In a disturbing development, South Carolina has become the first state to pass the Anti-Semitism Awareness Act, well-intentioned legislation that is sure to result in an increase in censorship on college campuses.
The Act, which if not challenged in court and struck down as unconstitutional, will require South Carolina’s public institutions of higher education to “take into consideration the [State Department’s] definition of anti-Semitism for purposes of determining whether the alleged practice was motivated by anti-Semitic intent” when “investigating, or deciding whether there has been a violation of a college or university policy prohibiting discriminatory practices on the basis of religion.”
So what is the definition of anti-Semitism that South Carolina’s institutions must now “consider” when determining whether someone’s speech was motivated by anti-Semitism?
The State Department’s definition of anti-Semitism provides:
Anti-Semitism is a certain perception of Jews, which may be expressed as hatred toward Jews. Rhetorical and physical manifestations of anti-Semitism are directed toward Jewish or non-Jewish individuals and/or their property, toward Jewish community institutions and religious facilities.
As we have argued in the past, that definition would likely violate the First Amendment if public colleges and universities used it to determine whether speech in question violated their harassment policies. In 2016, I explained the free speech problems created by a nearly identical federal bill when I wrote:
While the bill does include a First Amendment savings clause in Section 5, the definition itself is riddled with vagueness and overbreadth problems. Most obviously, the phrase “a certain perception of Jews” is so vague that consensus on what it means in practical terms would be impossible to achieve. A statute or regulation is void for vagueness when citizens “must necessarily guess at its meaning.” Broadrick v. Oklahoma, 413 U.S. 601, 607 (1973) (internal citations omitted). Such a result would be inescapable here.
Moreover, expressing hatred of a group on its own is also protected expression. Expressions of “hatred” only lose their protection when they constitute incitement, a true threat, intimidation, or actionable harassment, which in the educational context is best understood by reference to the standard set forth by the Supreme Court in Davis v. Monroe County Board of Education, 526 U.S. 629 (1999).
Troublingly, the legislation goes even further by incorporating examples of anti-Semitism included in the State Department’s fact sheet. Those examples declare that both Holocaust denial and “[d]rawing comparisons of contemporary Israeli policy to that of the Nazis” constitute anti-Semitism. Whether such speech is anti-Semitic or not is beside the point, as both types of expression are clearly protected by the First Amendment, and neither can be punished by a government agency (including a public university).
FIRE is not alone in our assessment that using the State Department definition and fact sheet examples, as is the case in both the federal Anti-Semitism Awareness Act and the South Carolina bill, jeopardizes discourse on college campuses, specifically around topics related to the the state of Israel.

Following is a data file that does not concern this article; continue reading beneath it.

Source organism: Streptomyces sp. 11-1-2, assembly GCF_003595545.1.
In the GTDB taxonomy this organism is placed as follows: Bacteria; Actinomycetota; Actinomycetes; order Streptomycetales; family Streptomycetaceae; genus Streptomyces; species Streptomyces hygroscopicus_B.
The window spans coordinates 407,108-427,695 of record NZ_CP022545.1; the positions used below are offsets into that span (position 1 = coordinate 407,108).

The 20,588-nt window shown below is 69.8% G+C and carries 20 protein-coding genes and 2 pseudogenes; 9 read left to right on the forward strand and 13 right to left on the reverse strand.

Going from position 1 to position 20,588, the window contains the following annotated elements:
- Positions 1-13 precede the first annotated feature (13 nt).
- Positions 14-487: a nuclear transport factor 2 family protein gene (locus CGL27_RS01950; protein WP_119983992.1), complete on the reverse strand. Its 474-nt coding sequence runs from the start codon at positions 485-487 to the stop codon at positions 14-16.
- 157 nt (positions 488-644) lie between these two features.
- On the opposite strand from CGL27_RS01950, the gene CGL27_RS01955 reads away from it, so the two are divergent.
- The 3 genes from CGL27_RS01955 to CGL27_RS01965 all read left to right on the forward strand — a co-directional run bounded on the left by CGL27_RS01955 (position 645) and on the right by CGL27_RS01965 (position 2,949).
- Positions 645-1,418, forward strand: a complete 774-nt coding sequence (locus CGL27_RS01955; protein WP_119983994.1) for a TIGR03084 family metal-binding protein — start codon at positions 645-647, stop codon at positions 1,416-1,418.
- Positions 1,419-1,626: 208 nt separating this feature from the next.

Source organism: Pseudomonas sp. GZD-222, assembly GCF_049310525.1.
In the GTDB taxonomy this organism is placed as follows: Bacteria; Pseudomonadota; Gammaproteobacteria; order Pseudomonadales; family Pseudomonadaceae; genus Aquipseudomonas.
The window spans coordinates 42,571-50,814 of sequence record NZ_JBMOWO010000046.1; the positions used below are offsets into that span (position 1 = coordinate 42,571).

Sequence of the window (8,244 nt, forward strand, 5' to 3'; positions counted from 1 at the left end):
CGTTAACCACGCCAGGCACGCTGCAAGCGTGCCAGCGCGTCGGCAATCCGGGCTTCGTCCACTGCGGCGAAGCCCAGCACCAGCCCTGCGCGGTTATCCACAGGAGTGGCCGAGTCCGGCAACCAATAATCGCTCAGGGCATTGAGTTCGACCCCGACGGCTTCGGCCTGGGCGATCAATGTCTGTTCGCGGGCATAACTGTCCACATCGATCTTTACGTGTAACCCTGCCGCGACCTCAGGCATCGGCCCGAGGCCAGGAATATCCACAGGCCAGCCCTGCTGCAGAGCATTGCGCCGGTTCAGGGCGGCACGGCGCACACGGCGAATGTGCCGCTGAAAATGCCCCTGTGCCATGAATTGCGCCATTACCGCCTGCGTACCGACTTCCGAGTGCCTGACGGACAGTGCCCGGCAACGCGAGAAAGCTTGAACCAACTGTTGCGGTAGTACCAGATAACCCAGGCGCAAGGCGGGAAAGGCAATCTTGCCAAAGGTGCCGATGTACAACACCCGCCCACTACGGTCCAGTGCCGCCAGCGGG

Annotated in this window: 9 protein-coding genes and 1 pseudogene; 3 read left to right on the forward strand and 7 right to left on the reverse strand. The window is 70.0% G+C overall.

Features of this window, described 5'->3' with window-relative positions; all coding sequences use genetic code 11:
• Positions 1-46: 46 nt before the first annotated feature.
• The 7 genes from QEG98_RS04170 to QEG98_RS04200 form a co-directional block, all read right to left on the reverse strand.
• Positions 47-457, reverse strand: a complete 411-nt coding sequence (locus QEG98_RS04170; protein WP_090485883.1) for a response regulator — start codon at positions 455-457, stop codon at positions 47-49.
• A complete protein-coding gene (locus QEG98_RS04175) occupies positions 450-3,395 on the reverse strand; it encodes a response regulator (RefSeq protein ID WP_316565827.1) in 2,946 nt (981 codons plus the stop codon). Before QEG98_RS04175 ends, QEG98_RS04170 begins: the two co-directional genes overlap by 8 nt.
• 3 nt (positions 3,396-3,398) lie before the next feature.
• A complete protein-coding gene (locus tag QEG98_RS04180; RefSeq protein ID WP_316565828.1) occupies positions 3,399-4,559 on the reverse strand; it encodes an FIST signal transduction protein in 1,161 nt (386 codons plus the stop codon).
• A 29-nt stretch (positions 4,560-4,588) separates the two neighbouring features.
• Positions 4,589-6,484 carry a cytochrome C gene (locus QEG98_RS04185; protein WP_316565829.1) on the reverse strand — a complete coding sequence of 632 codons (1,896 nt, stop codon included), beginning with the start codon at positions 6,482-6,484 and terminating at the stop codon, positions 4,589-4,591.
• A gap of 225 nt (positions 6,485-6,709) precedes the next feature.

The ACLU wrote a letter opposing the federal version of the bill arguing, “The bill poses a serious threat to the First Amendment free speech rights of those on campus who may hold certain political views.” Writing on the problems posed by the federal version of the bill, First Amendment scholars Erwin Chemerinsky and Howard Gillman took to the pages of The Wall Street Journal where they declared that it “runs afoul of the First Amendment.” Other groups who raised free speech concerns regarding the federal legislation include the Center for Constitutional Rights, Palestine Legal, the National Lawyers Guild, the U.S. Campaign for Palestinian Rights, Jewish Voice for Peace, the American-Arab Anti-Discrimination Committee, the Bill of Rights Defense Committee/Defending Dissent Foundation, the Friends Committee on National Legislation, and American Muslims for Palestine, all of whom sent a letter to Congress to register their opposition.
Moreover, while carefully combating known acts of anti-Semitism on college campuses is an important goal, repurposing the definition for this purpose was never intended by its author. As Ken Stern, the primary author of the definition, explained in an op-ed in The New York Times explaining his opposition to the federal version of the legislation:
I was the lead author of the center’s definition, when I was director on anti-Semitism for the American Jewish Committee. I encouraged the State Department to use it when discussing anti-Semitism with other countries.
The definition contains examples related to criticism of Israel, including applying double standards by demanding it behave in ways not expected of other democratic countries, or denying Jews the right of self-determination by claiming that the existence of Israel is a racist endeavor.
The definition was intended for data collectors writing reports about anti-Semitism in Europe. It was never supposed to curtail speech on campus.
Fighting anti-Semitism on campus can be achieved without curtailing free speech. FIRE is happy to help institutions and lawmakers do so effectively and constitutionally.
The legislation, which had stalled earlier in the legislative session, was tacked onto a budget bill just before its passage and is now on its way to the governor’s desk. FIRE will be monitoring the bill’s application on campuses throughout South Carolina and is considering our options for protecting students from the chilling effect this bill is all but guaranteed to create on campus discussions about the state of Israel and its policies.